Centre intégré universitaire de santé et de services sociaux de l’Ouest-de-l’Île-de-Montréal
Accueil Plan du site Courrier Portail Québec Passer directement au contenu

Ask the expert
Treatment and medication

Aside from helping with disorders, does cognitive behavioural therapy (CBT) help improve creativity?

I am not aware if CBT has been used in that context. I would just keep reading, going to school, listening to creative people and learning. I don't think you need psychotherapy to be creative.

On the other hand, if a problem interferes with your creativity because you are too busy worrying, there might be a benefit. For example, one of the problems with depression is that people ruminate too much. This takes up a lot of mental energy. With cognitive behavioural therapy you help people move away from rumination and focus on things that are more satisfying.

-Joseph Rochford, PhD, Mini-Psych School 2006

What can you say about the importance of spirituality in the recovery from mental illness and health in general?

If you had asked me this question 25 years ago, I would have given you a completely different answer. I see spirituality as being an alternative form of support, comfort, and solace; and, if a person feels it helps them, then they should of course continue doing it.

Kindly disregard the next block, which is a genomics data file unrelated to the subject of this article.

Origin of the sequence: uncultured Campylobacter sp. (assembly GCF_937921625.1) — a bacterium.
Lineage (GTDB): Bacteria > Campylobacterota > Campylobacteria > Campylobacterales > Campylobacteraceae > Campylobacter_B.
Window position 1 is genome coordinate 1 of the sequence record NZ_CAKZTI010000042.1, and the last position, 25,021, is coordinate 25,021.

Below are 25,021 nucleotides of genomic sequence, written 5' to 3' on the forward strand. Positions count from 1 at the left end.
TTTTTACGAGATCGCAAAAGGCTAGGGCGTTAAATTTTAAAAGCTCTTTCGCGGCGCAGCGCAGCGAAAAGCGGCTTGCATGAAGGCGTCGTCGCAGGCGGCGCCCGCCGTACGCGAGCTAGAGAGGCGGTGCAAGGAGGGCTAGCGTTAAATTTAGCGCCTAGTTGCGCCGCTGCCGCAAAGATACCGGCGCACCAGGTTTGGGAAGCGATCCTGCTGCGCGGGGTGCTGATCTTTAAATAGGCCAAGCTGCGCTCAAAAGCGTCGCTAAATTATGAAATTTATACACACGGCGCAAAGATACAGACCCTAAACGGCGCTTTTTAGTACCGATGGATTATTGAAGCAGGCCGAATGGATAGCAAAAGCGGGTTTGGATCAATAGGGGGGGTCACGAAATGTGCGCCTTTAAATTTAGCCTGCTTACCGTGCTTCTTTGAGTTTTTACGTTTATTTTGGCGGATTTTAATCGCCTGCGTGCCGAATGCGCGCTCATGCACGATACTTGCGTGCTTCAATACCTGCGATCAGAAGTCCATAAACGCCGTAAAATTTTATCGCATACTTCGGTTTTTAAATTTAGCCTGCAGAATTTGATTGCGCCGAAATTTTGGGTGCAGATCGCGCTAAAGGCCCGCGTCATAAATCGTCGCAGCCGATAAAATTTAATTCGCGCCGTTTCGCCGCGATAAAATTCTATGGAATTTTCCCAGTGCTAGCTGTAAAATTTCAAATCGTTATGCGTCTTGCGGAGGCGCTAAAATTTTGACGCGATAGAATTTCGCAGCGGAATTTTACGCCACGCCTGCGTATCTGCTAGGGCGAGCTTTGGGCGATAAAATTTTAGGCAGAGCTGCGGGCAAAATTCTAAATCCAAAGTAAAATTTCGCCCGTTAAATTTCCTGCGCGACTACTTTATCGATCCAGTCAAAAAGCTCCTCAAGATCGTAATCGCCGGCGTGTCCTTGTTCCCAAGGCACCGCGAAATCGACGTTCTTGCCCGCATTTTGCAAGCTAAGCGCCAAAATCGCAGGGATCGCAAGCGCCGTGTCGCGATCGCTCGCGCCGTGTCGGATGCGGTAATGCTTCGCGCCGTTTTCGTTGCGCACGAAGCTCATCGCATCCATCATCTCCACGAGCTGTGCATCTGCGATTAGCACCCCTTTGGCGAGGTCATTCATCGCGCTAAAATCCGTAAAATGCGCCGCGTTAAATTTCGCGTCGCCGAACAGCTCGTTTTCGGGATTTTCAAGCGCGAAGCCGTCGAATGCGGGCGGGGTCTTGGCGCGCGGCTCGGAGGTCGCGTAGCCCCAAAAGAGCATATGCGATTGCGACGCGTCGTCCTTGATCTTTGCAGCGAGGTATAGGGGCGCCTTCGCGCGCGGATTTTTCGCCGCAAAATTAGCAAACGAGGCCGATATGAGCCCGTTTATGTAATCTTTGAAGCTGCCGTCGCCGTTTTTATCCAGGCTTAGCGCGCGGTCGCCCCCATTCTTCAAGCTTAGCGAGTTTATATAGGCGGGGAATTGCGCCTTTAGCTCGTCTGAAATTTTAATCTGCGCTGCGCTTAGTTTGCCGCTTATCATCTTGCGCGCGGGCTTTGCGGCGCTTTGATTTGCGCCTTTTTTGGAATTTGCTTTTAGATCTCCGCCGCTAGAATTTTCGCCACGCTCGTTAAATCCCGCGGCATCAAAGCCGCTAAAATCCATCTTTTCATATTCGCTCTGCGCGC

-Joseph Rochford, PhD, Mini-Psych School 2009

How do you approach a teen who refuses to get help and denies having symptoms?

This question is always very relevant, as the first discussion with teens is the most difficult. As a therapist, I meet teens who come to my office and refuse to speak, while others shout or refuse to come in. However, there are some who don't want to leave once they arrive. Each case is different. I talk to them a lot, and I think this is the best way to regulate the conversation, to truly connect with them and to get them to express themselves. Direct contact is also helpful, especially for boys on the waiting list who do not want to come for treatment. In this case, I pick up the phone and call. You need to "shake things up" a bit to form a bond with them. Unfortunately, this is not always possible, and you have to wait until things are really going badly until you can help them.
-Johanne Renaud, MD, Mini-Psych School 2010

Find out more :